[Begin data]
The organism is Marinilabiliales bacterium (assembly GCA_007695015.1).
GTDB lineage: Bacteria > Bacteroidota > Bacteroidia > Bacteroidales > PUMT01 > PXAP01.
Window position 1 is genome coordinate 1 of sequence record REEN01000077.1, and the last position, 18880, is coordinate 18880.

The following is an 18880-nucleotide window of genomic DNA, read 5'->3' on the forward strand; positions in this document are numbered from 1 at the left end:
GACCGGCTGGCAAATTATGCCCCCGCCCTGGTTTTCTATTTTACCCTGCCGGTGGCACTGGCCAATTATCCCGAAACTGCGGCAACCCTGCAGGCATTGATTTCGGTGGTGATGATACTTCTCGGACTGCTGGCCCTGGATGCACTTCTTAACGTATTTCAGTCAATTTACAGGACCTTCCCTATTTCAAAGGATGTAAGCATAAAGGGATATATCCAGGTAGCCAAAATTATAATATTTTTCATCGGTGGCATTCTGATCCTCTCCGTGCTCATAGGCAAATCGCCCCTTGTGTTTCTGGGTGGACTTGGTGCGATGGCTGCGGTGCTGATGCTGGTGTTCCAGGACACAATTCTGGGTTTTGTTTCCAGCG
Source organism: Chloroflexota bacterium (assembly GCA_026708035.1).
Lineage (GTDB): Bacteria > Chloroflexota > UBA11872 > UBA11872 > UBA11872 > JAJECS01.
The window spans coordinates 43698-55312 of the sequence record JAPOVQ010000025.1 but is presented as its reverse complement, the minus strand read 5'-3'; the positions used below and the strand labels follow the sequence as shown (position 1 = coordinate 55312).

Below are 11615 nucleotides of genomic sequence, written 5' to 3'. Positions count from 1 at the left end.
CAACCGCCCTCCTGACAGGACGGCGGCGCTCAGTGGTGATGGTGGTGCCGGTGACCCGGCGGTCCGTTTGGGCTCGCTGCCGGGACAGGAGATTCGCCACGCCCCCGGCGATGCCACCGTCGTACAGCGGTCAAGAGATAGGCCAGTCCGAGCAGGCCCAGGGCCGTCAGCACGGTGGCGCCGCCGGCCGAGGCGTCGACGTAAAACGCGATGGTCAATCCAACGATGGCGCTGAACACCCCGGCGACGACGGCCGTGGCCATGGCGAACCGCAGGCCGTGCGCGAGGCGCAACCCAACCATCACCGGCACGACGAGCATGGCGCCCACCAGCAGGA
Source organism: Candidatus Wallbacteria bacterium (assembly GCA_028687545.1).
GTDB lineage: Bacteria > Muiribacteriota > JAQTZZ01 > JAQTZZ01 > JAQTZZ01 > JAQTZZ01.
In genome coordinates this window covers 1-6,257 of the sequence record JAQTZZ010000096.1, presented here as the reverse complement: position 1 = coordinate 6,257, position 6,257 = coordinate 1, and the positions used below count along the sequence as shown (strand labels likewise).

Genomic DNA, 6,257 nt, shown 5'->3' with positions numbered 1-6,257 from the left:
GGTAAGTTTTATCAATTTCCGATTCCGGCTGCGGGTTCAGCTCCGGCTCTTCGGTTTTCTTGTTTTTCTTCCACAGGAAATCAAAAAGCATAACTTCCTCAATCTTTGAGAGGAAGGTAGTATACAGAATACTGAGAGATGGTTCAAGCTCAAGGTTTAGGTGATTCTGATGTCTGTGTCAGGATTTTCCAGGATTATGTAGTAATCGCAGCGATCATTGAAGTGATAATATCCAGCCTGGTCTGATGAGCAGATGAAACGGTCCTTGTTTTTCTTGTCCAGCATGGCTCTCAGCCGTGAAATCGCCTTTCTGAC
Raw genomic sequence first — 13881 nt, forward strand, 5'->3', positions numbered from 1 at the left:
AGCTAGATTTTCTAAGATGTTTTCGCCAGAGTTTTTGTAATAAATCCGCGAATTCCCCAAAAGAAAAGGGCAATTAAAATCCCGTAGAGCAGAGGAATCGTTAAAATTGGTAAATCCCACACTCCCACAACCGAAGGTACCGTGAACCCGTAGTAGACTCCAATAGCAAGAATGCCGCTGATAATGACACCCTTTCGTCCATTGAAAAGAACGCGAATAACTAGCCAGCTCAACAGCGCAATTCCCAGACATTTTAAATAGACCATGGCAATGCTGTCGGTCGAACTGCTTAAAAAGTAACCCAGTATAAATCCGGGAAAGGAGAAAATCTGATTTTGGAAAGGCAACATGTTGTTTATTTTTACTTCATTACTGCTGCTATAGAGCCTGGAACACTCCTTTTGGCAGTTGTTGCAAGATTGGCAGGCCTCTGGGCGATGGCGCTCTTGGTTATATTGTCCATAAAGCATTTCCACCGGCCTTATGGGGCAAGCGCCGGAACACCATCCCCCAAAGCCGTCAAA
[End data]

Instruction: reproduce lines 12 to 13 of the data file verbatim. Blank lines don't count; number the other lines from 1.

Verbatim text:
GTDB lineage: Bacteria > Muiribacteriota > JAQTZZ01 > JAQTZZ01 > JAQTZZ01 > JAQTZZ01.
In genome coordinates this window covers 1-6,257 of the sequence record JAQTZZ010000096.1, presented here as the reverse complement: position 1 = coordinate 6,257, position 6,257 = coordinate 1, and the positions used below count along the sequence as shown (strand labels likewise).